Recently named the Director of Publishing for Edgar Rice Burroughs, Inc., Christopher Paul Carey is also among the most accomplished of the stable of licensed authors in THE WILD ADVENTURES OF EDGAR RICE BURROUGHS series. He is also the authorized continuation chronicler of Philip José Farmer’s KHOKARSA series that bridges the works of Edgar Rice Burroughs and H. Rider Haggard. Carey has authored the novels SWORDS AGAINST THE MOON MEN, BLOOD OF ANCIENT OPAR, HADON — KING OF OPAR, EXILES OF KHO, and THE SONG OF KWASIN. He is also a seasoned editor, comic book writer, essayist, and author of short fiction.

Fantasy and horror writer Jason Scott Aiken is also the host and producer of “Pulp Crazy,” a video podcast devoted to pulp magazines since its inception in 2013. Jason has used this forum to provide overviews of pulp characters and authors, delve into the many pulp genres, and review pulp stories and novels. Jason has also provided audio recordings from PulpFest, with particular coverage of FarmerCon.

Additionally, FarmerCon XIV will see the debut of Meteor House’s latest fantastic collection of stories by Philip José Farmer! GREATHEART SILVER AND OTHER PULP HEROES collects for the first time in hardcover the stories Phil wrote in the 1970s to pay tribute to the pulps he first devoured in his youth.  The volume also features an introduction by pulp historian and panel member, Garyn G. Roberts, Ph.D. The collection gathers rare material that originally appeared in Byron Preiss’ WEIRD HEROES and in the THE MAGAZINE OF FANTASY & SCIENCE FICTION.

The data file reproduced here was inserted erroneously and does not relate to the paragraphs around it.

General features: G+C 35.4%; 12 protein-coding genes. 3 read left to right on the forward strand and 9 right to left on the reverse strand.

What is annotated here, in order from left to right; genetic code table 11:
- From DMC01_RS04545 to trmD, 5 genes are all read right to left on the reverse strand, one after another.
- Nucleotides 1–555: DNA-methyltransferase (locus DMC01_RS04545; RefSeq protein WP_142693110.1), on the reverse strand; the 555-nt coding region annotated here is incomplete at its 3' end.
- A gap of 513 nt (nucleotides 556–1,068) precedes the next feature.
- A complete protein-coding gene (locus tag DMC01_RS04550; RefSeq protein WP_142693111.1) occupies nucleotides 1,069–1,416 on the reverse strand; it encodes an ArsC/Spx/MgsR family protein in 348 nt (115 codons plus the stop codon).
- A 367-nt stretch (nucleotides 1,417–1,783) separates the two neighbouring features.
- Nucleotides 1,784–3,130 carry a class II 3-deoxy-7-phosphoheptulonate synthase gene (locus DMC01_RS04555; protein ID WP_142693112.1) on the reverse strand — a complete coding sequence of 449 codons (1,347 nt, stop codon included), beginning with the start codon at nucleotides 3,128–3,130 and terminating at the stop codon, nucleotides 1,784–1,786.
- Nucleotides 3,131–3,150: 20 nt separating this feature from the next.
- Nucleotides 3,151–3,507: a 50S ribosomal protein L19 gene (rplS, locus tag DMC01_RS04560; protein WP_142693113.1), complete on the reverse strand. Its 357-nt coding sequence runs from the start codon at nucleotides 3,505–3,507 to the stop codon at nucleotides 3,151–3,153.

GREATHEART SILVER AND OTHER PULP HEROES will debut at FarmerCon XIV, but can be pre-ordered now. Meteor House is offering an “Early Bird Special” discount for this fascinating collection of Farmer paying homage to his literary heroes.

PulpFest 2019 will begin on Thursday, August 15, and run through Sunday, August 18.  Join PulpFest at the DoubleTree by Hilton Hotel Pittsburgh – Cranberry, just north of Pennsylvania’s “Steel City” of Pittsburgh. We’ll be celebrating “Children of the Pulps and Other Stories” at this year’s gathering. Click our Programming button below our homepage banner to get a preview of all the great presentations at this year’s event.

To join PulpFest 2019, click the Register button below our homepage banner. To book a room at the DoubleTree by Hilton — our host hotel — click the Book a Room button, also found on our homepage.